Book Re-Reviewed: Frankenstein, by Mary Shelley
Because us first-year MFAs were the last people to sign up for classes in the Graduate English Department back in August, we got stuck with the leftovers. I wasn't entirely sold on the class I got - British Romanticism and the Sciences of Life - but it wasn't the worst option either. Overall, I'm glad I took it. My professor is funny and smart, and I'm getting a taste of a literary history I know nothing about. Unfortunately, old poetry and essays about the emergence of science as a legitimate field of study aren't exactly my thing. Nevertheless, the reading for this class hasn't been all bad. Best of all, we got to do Mary Shelley's Frankenstein, a book I've always liked.
This is the third time I've read Frankenstein. The first time was back in high school, and I loved it. It was as angsty and full of guilt as any melancholic seventeen-year-old writer could want. The second time was in college, in a modern European history survey class. Now, here I was reading it again, this time to study its connection to science in the late-18th/early-19th centuries. I fell in love with it all over again. Frankenstein is a super-solid book, I'm happy to report.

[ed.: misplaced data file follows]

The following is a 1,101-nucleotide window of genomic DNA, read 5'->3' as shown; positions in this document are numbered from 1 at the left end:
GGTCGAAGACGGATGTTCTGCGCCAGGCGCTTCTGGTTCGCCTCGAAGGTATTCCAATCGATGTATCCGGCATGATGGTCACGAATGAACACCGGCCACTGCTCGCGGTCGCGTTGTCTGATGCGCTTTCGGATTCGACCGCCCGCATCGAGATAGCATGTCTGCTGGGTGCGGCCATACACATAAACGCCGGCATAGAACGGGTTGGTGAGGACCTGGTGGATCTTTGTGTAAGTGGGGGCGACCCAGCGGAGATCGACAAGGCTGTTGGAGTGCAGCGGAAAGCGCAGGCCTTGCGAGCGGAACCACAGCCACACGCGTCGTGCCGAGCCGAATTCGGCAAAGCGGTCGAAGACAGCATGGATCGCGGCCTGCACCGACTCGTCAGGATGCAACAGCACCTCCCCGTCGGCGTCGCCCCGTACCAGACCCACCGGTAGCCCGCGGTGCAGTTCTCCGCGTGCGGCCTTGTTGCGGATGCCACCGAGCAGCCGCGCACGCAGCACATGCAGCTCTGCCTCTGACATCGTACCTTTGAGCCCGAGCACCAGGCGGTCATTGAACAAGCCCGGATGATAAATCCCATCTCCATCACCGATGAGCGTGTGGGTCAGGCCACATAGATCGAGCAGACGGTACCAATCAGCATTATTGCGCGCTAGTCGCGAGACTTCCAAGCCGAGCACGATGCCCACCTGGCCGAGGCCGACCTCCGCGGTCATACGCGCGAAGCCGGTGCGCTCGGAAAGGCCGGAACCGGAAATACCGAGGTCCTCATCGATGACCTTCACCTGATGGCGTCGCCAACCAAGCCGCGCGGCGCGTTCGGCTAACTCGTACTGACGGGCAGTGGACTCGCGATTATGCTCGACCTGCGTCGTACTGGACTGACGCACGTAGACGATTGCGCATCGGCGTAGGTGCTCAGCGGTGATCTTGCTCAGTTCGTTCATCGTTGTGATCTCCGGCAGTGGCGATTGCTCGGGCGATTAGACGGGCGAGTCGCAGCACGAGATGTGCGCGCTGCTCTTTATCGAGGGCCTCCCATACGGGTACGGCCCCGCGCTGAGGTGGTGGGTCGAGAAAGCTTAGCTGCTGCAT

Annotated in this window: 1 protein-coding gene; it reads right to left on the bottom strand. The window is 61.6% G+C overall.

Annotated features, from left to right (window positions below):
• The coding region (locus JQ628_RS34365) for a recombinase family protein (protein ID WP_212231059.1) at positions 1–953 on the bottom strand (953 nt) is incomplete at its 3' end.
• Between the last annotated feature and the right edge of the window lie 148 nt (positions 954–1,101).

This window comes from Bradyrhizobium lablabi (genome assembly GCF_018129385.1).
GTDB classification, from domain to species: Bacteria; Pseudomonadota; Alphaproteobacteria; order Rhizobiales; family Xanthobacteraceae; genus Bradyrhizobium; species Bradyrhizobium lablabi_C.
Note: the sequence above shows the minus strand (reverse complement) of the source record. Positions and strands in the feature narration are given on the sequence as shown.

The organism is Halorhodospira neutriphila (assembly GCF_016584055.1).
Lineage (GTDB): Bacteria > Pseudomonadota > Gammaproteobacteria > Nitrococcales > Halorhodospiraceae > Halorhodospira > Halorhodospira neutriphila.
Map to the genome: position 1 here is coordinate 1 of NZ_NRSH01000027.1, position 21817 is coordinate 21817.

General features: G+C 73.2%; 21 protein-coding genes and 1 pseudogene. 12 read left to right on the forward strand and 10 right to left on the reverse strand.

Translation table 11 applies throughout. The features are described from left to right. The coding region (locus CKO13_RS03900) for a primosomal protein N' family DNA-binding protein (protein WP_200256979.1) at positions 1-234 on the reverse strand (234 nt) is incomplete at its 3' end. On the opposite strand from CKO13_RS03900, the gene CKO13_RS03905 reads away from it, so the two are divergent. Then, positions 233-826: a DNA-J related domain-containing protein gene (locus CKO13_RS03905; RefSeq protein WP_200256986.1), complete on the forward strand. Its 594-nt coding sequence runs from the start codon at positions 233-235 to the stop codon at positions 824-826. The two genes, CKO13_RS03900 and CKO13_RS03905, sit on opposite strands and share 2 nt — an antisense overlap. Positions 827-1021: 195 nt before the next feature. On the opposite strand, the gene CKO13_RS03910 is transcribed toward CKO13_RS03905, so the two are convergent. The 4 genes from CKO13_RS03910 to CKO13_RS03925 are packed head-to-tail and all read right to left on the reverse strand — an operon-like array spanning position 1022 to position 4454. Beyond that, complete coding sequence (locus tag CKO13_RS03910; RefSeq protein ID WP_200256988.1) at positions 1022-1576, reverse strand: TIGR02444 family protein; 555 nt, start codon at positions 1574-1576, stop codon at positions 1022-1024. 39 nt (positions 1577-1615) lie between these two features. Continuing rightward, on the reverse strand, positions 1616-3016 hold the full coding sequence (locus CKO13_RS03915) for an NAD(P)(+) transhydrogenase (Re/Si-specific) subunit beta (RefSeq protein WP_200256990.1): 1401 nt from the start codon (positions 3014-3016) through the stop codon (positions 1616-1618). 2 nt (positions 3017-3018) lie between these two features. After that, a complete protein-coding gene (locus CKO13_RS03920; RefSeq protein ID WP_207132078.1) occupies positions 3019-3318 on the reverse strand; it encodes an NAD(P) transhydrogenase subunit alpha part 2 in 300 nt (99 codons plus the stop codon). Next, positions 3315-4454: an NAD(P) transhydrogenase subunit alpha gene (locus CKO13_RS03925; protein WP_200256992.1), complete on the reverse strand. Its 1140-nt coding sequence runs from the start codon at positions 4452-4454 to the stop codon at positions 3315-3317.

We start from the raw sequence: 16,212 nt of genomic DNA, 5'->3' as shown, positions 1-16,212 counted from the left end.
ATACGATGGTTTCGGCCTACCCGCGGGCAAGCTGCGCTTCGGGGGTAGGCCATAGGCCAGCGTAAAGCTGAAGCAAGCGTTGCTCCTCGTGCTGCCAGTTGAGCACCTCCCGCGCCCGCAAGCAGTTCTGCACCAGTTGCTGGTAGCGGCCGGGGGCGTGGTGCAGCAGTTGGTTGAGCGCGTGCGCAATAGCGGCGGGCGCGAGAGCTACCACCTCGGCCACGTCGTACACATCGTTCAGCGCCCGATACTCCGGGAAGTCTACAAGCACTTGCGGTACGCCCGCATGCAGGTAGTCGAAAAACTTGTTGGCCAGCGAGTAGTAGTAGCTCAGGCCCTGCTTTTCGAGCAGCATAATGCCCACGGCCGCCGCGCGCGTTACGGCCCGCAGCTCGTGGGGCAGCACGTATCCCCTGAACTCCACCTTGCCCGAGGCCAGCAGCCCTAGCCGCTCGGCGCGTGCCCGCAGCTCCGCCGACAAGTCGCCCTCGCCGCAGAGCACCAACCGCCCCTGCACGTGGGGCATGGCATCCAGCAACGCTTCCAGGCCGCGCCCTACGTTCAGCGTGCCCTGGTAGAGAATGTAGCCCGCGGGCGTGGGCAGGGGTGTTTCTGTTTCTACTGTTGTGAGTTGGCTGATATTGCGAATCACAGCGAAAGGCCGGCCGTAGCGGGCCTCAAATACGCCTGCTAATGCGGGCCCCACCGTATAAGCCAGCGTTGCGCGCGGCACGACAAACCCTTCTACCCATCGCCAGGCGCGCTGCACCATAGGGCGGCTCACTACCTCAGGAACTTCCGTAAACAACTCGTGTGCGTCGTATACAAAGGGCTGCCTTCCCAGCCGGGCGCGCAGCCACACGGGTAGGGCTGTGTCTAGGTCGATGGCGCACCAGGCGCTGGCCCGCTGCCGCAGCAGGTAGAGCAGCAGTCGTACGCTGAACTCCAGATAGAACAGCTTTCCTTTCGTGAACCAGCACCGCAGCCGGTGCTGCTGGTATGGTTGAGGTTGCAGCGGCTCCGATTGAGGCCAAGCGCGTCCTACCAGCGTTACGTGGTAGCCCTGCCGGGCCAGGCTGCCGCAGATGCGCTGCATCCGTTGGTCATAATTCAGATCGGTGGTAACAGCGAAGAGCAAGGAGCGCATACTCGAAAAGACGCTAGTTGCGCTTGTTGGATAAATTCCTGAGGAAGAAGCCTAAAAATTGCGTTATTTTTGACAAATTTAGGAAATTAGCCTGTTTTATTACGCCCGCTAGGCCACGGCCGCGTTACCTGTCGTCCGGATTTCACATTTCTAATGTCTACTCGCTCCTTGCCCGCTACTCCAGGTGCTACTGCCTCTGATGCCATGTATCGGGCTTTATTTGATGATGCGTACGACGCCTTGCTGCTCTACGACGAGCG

If you've somehow managed to escape your various levels of education without once touching this book, here's the general plot: temperamental, snobby Victor Frankenstein goes to college, learns how to create life, builds a hideous monster, and then pays for his actions for the rest of his life. One of the most remarkable aspects of Shelley's novel is the way she layers three narratives into such a short book. The book begins with Walton, an explorer up near the North Pole, and his letters to his sister. Walton finds a dying Victor Frankenstein and brings him aboard the ship. Then, we get the narrative in the voice of Victor. Finally, in the middle of the book, we spend a few chapters in the voice of the "monster." The book has its faults, but the construction is ingenious.
Is Frankenstein full of massive implausibilities? Yes. Is it brimming with an almost ridiculous amount of emotional hysterics? Yes. But who cares. It's a fun, fascinating read that says more about its time period than just about any other piece of Romanticism out there. I highly recommend it.